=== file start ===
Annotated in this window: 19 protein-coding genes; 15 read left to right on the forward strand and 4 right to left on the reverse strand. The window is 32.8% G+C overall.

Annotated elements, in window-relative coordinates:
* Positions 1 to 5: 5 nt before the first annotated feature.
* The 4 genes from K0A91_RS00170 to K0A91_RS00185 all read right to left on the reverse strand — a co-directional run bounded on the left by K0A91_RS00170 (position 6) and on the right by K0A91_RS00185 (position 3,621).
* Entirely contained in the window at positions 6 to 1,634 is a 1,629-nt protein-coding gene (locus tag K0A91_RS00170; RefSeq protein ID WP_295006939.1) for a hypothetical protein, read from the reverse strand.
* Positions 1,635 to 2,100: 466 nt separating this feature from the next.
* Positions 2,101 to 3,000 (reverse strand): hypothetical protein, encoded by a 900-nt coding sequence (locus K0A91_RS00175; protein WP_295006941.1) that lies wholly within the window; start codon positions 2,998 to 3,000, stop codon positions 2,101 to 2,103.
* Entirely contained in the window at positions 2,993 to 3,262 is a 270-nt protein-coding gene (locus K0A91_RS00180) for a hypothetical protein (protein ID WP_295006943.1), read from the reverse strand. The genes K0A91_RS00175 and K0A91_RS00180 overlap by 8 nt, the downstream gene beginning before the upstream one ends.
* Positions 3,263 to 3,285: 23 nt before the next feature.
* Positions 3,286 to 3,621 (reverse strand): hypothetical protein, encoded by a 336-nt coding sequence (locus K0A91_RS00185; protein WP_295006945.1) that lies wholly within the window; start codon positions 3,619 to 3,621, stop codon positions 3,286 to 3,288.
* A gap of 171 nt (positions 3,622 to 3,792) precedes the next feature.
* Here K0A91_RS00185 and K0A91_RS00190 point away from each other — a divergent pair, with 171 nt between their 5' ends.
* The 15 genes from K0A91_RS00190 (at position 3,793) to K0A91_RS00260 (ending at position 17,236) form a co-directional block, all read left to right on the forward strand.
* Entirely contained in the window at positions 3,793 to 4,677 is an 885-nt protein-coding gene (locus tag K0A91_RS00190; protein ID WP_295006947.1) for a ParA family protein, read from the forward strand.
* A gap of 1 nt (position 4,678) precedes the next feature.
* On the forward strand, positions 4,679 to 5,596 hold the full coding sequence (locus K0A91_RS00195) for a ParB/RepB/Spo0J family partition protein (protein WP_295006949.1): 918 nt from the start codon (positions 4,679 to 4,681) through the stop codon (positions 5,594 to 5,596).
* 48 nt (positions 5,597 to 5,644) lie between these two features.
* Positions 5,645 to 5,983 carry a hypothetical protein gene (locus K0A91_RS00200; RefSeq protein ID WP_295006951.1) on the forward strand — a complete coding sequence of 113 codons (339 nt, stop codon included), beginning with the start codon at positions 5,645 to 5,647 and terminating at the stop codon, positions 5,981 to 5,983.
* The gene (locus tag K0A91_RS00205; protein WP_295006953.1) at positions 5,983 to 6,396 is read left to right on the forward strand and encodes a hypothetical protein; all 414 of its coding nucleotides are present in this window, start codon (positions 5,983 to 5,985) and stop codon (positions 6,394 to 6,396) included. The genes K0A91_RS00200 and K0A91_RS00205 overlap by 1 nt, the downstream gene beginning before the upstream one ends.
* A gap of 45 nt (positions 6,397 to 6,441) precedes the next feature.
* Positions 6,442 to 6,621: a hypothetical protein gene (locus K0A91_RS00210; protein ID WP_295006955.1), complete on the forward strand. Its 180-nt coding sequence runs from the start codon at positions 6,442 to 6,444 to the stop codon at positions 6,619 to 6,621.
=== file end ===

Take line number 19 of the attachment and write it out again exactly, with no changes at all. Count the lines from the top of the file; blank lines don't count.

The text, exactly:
* The gene (locus tag K0A91_RS00205; protein WP_295006953.1) at positions 5,983 to 6,396 is read left to right on the forward strand and encodes a hypothetical protein; all 414 of its coding nucleotides are present in this window, start codon (positions 5,983 to 5,985) and stop codon (positions 6,394 to 6,396) included. The genes K0A91_RS00200 and K0A91_RS00205 overlap by 1 nt, the downstream gene beginning before the upstream one ends.